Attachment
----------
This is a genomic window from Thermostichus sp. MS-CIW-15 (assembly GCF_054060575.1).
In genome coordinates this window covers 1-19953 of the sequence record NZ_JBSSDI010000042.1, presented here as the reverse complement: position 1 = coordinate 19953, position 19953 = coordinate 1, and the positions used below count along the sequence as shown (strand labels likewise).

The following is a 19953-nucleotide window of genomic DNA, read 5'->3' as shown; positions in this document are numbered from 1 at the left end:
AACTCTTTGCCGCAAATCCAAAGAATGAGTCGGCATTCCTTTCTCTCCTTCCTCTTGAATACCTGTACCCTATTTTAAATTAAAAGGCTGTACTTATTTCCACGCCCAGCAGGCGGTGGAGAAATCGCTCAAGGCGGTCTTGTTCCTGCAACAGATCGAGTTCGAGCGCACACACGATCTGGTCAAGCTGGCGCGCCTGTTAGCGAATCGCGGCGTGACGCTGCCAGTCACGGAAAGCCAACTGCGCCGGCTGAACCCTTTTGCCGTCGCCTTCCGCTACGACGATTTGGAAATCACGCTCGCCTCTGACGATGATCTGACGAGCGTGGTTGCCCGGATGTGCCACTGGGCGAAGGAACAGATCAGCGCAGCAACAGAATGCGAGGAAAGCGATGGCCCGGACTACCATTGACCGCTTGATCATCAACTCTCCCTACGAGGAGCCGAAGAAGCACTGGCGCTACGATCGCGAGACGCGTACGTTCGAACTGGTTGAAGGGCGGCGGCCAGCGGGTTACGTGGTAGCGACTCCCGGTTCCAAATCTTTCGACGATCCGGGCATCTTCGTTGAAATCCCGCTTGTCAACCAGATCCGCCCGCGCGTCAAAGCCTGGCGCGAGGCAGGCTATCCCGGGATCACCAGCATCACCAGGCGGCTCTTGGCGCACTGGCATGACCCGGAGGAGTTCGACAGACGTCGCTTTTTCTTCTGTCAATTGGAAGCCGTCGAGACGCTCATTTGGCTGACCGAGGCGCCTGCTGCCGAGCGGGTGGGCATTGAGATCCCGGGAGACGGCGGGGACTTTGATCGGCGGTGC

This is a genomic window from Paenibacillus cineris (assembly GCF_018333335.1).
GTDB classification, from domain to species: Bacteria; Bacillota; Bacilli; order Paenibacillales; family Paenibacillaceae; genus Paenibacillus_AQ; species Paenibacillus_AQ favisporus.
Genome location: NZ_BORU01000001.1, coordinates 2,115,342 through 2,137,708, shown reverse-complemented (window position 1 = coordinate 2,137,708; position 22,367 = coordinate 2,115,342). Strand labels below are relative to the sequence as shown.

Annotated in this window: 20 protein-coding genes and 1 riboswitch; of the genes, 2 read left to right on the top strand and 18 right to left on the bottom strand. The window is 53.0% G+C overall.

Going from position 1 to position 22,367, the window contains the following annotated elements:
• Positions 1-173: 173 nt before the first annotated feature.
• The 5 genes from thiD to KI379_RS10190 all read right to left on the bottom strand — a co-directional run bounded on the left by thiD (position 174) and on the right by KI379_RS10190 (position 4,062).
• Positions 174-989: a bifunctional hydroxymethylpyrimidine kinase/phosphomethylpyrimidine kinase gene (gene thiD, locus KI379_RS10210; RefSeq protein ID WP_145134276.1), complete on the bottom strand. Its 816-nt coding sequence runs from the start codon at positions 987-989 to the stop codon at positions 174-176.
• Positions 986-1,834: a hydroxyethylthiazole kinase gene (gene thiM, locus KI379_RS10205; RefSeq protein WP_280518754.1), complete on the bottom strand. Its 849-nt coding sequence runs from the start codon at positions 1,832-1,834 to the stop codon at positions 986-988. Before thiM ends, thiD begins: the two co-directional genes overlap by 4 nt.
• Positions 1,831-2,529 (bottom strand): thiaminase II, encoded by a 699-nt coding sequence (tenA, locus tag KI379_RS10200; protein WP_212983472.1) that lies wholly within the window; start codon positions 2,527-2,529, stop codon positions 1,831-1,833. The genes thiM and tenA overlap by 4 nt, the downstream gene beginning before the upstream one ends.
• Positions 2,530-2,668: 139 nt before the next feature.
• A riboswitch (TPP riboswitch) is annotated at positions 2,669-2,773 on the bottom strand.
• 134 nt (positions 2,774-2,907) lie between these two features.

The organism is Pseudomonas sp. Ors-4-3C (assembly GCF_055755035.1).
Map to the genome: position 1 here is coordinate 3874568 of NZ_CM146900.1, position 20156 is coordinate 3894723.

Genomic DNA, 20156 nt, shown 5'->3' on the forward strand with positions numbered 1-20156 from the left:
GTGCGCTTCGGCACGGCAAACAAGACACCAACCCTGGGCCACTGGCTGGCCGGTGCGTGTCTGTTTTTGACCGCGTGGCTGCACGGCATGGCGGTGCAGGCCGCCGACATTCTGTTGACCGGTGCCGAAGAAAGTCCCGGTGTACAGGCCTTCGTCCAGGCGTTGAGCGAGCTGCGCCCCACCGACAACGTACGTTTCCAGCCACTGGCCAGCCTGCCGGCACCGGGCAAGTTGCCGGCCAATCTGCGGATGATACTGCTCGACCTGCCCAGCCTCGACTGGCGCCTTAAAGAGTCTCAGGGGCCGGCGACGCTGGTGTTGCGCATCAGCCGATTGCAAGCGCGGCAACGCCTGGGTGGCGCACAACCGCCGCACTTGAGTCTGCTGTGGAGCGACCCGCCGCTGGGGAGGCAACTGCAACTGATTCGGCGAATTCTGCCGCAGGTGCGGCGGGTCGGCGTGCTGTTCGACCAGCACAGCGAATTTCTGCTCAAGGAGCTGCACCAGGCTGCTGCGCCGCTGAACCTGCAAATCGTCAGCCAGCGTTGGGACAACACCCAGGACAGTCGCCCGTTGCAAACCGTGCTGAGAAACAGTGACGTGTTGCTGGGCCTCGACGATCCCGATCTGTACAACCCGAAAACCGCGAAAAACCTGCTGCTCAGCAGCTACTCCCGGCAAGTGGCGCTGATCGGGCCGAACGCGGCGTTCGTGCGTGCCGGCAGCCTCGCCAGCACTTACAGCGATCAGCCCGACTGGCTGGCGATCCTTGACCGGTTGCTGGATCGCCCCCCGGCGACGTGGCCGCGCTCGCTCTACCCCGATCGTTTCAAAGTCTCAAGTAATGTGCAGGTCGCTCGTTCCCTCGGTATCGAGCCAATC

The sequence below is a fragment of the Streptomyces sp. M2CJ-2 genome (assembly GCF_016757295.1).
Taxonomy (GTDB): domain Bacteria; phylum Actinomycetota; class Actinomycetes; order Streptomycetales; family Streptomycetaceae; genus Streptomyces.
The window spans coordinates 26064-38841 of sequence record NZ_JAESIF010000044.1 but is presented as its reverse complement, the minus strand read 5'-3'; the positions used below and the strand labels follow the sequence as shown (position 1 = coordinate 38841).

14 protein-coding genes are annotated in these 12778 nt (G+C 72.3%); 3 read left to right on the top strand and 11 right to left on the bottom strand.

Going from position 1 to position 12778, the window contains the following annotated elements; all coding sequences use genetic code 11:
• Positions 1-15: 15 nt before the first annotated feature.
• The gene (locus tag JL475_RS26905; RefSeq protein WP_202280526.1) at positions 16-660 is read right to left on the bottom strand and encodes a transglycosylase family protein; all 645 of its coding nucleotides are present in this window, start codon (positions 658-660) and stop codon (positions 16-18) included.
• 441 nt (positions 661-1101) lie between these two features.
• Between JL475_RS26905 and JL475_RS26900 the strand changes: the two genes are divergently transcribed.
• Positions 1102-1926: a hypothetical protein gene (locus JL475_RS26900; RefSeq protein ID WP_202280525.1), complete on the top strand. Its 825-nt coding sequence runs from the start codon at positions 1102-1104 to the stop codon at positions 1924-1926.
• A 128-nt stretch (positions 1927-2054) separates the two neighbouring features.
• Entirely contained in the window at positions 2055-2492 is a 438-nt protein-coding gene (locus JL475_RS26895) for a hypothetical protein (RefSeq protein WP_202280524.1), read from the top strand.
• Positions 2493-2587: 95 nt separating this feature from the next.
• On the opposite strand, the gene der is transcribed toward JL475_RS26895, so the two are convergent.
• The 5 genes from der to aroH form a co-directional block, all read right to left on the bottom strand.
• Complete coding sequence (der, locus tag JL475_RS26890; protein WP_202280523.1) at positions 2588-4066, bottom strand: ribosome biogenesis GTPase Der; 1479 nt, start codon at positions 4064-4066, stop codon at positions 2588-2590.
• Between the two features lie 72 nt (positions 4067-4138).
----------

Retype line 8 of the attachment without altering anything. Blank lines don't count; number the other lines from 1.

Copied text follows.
Annotated in this window: 20 protein-coding genes and 1 riboswitch; of the genes, 2 read left to right on the top strand and 18 right to left on the bottom strand. The window is 53.0% G+C overall.